For two-dimensional systems, there are no such closed coupled differential equations; however, we believe that through OPPQ, one can generate a hierarchy of such autonomous differential equations, with increasing accuracy as the order of the hierarchy is increased. Alternatively, for appropriate scaling functions, for which Equation (2) defines a convergent series in $1/a$, we can achieve the same, through appropriate re-summation methods, and then use asymptotic matching to recover the physical, configuration space, solution.

All of the above assumes that the (infinite scale) moments, ${\mu}_{n}\left(0\right)$, for each discrete state, are known. That is, knowledge of the physical power moments (derived through OPPQ, momentum space HD, EMM, etc.) coupled with the appropriate analytic continuation strategy, proves very effective in recovering the local solution. However, it proves to be difficult to use the above scaling transform relations to couple the power moments to the local structure (i.e., the local power series expansion of $\Psi \left(b\right)$), in order to determine the physical energies. It is this type of global-local analysis that we are trying to implement through the pointwise convergent properties of the OPPQ expansion.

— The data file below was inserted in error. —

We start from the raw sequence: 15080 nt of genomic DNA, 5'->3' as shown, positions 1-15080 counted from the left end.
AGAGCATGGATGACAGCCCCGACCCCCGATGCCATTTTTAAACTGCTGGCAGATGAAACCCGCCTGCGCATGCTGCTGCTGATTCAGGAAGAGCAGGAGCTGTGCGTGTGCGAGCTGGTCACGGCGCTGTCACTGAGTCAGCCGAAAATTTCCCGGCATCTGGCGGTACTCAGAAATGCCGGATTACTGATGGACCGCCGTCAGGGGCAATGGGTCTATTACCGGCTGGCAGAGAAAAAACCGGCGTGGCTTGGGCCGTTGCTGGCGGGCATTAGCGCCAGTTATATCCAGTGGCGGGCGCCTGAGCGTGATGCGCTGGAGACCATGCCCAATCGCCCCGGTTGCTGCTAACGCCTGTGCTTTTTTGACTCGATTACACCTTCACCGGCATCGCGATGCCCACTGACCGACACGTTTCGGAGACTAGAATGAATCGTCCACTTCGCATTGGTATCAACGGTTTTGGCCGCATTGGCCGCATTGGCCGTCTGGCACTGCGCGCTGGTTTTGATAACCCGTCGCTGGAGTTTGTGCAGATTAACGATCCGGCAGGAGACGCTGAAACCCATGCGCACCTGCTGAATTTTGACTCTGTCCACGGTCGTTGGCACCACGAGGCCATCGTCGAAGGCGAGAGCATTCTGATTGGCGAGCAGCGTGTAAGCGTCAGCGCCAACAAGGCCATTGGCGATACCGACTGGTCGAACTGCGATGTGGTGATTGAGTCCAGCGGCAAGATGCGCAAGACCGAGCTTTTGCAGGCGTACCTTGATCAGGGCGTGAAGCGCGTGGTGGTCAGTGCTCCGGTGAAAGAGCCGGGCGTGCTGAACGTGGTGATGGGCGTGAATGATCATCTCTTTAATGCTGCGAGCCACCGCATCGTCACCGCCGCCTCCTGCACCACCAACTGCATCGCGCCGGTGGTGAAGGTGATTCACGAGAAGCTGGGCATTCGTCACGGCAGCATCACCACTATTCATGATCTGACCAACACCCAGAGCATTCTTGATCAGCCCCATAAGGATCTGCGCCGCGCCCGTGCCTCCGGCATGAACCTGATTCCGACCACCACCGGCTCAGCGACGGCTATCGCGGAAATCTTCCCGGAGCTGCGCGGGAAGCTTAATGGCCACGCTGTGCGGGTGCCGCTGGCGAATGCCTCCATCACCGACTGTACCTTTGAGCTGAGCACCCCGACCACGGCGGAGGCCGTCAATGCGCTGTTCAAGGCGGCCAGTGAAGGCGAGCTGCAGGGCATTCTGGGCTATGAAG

As shown in this work, the OPPQ representation does allow for this type of “global-local” analysis.